Portsmouth Naval Shipyard tends the nation’s submarines. That won’t protect it from rising tides

This October 2015 handout photo provided by the Portsmouth Naval Shipyard, shows the shipyard base in Kittery, Maine.

“Climate resilience” has become a phrase that describes the efforts of scientists, conservationists and government officials to respond to sea-level rise, intense storms, and increasing temperatures.

The concept is getting the attention of military planners as well, and in Maine, the Portsmouth Naval Shipyard in Kittery is hardening its own historic facilities against higher tides, and adding flexibility to on-site energy systems.

This story is part of our series “Climate Driven: A deep dive into Maine’s response, one county at a time.

For more than two centuries, the shipyard’s been nestled on Seavey Island at the mouth of the Piscataqua River. With roughly 8,000 people there on any given day, it’s a small town unto itself — an entire community focused on a singular goal — the upkeep of this nation’s fleet of submarines.

You might think that high-tech submersibles would be uniquely suited to riding out the volatile effects of climate change. But, not when they’re in drydock.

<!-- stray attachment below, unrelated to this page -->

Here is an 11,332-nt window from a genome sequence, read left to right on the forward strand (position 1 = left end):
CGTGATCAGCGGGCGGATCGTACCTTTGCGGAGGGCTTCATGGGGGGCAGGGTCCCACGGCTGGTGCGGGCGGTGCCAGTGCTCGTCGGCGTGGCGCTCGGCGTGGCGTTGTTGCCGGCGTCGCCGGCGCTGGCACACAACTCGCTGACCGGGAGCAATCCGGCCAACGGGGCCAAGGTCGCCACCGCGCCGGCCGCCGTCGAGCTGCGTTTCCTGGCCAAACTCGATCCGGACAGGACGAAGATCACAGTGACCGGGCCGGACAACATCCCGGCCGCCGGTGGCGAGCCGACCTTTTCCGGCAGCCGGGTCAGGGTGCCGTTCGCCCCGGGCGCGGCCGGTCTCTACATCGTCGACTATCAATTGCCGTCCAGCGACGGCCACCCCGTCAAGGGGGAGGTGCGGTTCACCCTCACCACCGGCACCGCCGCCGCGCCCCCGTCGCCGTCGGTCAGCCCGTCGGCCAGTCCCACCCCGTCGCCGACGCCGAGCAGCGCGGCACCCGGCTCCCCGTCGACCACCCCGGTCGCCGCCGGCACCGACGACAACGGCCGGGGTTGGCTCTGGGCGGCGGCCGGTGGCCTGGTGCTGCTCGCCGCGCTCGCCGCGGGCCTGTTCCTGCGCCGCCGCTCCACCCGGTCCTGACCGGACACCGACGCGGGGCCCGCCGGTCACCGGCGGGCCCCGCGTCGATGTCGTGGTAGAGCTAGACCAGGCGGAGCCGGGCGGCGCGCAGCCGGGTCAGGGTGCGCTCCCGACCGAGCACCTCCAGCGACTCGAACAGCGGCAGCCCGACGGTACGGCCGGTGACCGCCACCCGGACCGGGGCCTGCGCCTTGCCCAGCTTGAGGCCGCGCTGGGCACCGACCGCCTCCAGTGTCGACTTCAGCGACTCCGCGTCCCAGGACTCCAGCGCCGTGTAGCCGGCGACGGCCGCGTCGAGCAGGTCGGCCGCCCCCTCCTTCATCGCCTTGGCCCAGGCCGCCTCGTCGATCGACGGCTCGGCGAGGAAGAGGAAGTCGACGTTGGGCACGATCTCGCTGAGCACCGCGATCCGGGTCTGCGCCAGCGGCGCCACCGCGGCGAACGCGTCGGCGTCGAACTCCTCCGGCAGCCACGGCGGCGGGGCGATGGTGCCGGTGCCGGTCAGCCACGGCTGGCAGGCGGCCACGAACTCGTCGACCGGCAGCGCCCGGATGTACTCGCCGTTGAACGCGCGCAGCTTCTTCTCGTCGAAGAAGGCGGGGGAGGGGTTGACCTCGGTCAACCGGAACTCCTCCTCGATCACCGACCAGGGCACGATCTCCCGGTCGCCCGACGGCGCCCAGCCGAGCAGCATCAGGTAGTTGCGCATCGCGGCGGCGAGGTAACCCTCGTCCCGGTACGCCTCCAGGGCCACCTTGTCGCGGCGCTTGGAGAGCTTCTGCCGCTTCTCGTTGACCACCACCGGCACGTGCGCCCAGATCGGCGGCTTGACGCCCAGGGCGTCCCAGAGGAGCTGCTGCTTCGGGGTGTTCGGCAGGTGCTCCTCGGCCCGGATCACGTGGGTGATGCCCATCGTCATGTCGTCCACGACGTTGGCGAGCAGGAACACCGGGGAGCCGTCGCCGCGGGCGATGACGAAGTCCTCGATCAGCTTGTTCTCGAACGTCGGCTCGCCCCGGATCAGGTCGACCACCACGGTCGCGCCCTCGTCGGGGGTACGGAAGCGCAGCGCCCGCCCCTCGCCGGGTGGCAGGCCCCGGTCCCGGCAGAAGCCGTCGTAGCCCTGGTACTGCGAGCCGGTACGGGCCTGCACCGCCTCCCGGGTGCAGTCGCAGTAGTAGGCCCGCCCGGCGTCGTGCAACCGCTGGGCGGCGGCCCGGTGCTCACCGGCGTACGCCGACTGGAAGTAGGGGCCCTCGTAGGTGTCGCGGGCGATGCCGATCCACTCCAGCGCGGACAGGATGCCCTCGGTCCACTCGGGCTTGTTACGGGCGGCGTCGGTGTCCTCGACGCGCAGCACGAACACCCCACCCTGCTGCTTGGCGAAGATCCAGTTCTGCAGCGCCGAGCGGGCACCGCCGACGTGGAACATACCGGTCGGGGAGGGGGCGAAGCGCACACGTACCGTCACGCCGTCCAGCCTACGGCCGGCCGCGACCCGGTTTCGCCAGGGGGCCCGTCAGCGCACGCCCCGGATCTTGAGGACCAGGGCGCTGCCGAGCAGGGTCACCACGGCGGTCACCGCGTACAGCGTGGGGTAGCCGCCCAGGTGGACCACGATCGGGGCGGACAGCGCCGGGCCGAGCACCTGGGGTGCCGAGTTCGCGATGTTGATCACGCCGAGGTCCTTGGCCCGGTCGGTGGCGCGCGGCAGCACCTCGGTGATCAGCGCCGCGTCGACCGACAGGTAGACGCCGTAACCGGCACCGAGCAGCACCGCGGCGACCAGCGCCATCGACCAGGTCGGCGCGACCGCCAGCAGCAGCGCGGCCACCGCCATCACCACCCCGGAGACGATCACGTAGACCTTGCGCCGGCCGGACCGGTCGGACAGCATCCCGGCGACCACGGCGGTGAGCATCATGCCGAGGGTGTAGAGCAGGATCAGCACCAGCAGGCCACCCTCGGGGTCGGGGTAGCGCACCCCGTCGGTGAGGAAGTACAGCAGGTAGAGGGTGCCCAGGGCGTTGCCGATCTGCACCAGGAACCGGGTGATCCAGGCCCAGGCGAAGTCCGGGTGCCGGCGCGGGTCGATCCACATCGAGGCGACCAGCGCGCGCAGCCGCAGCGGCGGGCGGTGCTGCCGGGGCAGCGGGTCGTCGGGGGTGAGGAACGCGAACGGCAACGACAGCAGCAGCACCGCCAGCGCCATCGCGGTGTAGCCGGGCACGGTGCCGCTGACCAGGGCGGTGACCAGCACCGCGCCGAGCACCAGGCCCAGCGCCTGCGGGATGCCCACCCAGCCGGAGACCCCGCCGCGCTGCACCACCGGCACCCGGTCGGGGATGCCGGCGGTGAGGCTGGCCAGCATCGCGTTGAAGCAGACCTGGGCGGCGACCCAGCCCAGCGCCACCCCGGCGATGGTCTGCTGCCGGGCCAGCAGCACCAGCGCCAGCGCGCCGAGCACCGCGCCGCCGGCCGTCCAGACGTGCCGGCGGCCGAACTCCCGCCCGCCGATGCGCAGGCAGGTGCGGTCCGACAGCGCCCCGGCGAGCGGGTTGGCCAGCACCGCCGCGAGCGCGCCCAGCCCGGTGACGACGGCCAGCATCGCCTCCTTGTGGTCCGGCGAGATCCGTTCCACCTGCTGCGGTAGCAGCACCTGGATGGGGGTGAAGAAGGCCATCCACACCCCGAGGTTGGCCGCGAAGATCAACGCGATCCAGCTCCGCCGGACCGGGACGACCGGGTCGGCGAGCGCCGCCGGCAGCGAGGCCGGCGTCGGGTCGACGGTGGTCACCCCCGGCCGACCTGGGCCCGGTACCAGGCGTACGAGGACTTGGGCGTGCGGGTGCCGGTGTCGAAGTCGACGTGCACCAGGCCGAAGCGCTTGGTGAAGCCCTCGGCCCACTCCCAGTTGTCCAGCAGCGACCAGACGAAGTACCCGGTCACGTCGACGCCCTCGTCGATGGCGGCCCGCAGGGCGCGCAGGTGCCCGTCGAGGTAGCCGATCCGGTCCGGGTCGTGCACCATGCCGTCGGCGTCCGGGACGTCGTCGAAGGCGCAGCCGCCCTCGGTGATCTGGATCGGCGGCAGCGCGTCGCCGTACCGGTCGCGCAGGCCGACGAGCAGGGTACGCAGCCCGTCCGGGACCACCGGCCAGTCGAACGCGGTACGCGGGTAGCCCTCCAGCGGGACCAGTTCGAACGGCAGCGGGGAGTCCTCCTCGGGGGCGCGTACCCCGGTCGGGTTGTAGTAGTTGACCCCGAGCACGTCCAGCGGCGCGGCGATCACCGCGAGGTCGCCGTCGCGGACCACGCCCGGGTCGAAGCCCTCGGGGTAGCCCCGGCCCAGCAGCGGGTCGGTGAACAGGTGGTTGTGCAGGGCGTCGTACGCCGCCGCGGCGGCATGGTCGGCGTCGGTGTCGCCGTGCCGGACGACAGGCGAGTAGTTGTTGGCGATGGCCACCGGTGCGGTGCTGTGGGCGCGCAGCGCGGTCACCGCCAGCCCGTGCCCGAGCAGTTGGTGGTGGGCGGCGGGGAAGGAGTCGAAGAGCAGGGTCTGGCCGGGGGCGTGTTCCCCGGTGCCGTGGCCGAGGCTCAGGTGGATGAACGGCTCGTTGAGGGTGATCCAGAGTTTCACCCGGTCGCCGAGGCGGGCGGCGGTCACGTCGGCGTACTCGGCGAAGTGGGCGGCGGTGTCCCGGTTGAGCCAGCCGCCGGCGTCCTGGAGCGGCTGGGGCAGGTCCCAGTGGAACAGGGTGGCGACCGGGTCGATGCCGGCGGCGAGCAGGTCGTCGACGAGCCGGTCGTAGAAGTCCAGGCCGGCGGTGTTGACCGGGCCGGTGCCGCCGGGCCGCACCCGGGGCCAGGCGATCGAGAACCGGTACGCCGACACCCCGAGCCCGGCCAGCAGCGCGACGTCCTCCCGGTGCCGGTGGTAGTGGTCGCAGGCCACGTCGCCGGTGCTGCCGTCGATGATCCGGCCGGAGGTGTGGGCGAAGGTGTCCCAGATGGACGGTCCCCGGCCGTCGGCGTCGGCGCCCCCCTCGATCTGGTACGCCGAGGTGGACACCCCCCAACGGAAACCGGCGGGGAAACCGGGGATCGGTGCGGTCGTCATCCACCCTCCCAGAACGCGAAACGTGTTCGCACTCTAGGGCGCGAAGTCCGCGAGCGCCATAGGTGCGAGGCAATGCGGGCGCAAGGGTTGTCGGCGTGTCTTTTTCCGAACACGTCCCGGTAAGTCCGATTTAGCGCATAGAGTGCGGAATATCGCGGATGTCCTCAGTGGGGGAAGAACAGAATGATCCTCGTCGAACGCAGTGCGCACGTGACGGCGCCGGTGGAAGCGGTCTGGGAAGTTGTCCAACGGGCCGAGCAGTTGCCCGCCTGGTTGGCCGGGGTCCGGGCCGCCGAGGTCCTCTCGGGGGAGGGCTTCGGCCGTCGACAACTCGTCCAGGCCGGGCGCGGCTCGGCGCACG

“When you have a submarine in overhaul in the dry dock, it’s not water-tight any more. Right? We cut holes in the side of the submarine for access to get into different parts of the submarine so we can bring services in, so we can bring bigger equipment out,” says Captain Dan Ettlich, the shipyard’s commander.

He said, “You could imagine a worst-case event would be you get water coming over the drydock that’s greater than the capacity of the dry dock pumps to keep up with, and now you start getting get a water-level event in that drydock and potentially hazarding the asset that we’re working on.”

For the full story, including audio, visit mainepublic.org.